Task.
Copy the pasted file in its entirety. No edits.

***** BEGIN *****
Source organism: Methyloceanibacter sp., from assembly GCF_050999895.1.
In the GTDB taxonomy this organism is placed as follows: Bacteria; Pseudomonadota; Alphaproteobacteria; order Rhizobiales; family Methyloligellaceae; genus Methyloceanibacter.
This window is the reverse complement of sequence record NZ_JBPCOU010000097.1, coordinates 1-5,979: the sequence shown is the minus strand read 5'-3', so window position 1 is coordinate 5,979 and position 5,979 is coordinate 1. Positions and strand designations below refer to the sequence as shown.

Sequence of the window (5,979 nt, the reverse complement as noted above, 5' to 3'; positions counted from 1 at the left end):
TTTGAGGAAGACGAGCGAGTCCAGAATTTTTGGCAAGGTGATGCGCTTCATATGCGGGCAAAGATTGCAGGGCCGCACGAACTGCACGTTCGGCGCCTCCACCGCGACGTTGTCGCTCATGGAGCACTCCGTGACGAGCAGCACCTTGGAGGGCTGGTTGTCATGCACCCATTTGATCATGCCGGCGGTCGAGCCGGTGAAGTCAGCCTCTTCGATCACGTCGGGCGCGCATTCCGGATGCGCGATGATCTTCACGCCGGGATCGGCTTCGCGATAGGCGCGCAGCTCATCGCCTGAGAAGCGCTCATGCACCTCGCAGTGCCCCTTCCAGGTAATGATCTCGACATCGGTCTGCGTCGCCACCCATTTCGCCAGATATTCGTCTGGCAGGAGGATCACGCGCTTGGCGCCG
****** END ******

Source organism: Methyloceanibacter sp., from assembly GCF_050999895.1.
In the GTDB taxonomy this organism is placed as follows: Bacteria; Pseudomonadota; Alphaproteobacteria; order Rhizobiales; family Methyloligellaceae; genus Methyloceanibacter.
This window is the reverse complement of sequence record NZ_JBPCOU010000097.1, coordinates 1-5,979: the sequence shown is the minus strand read 5'-3', so window position 1 is coordinate 5,979 and position 5,979 is coordinate 1. Positions and strand designations below refer to the sequence as shown.

Sequence of the window (5,979 nt, the reverse complement as noted above, 5' to 3'; positions counted from 1 at the left end):
TTTGAGGAAGACGAGCGAGTCCAGAATTTTTGGCAAGGTGATGCGCTTCATATGCGGGCAAAGATTGCAGGGCCGCACGAACTGCACGTTCGGCGCCTCCACCGCGACGTTGTCGCTCATGGAGCACTCCGTGACGAGCAGCACCTTGGAGGGCTGGTTGTCATGCACCCATTTGATCATGCCGGCGGTCGAGCCGGTGAAGTCAGCCTCTTCGATCACGTCGGGCGCGCATTCCGGATGCGCGATGATCTTCACGCCGGGATCGGCTTCGCGATAGGCGCGCAGCTCATCGCCTGAGAAGCGCTCATGCACCTCGCAGTGCCCCTTCCAGGTAATGATCTCGACATCGGTCTGCGTCGCCACCCATTTCGCCAGATATTCGTCTGGCAGGAGGATCACGCGCTTGGCGCCG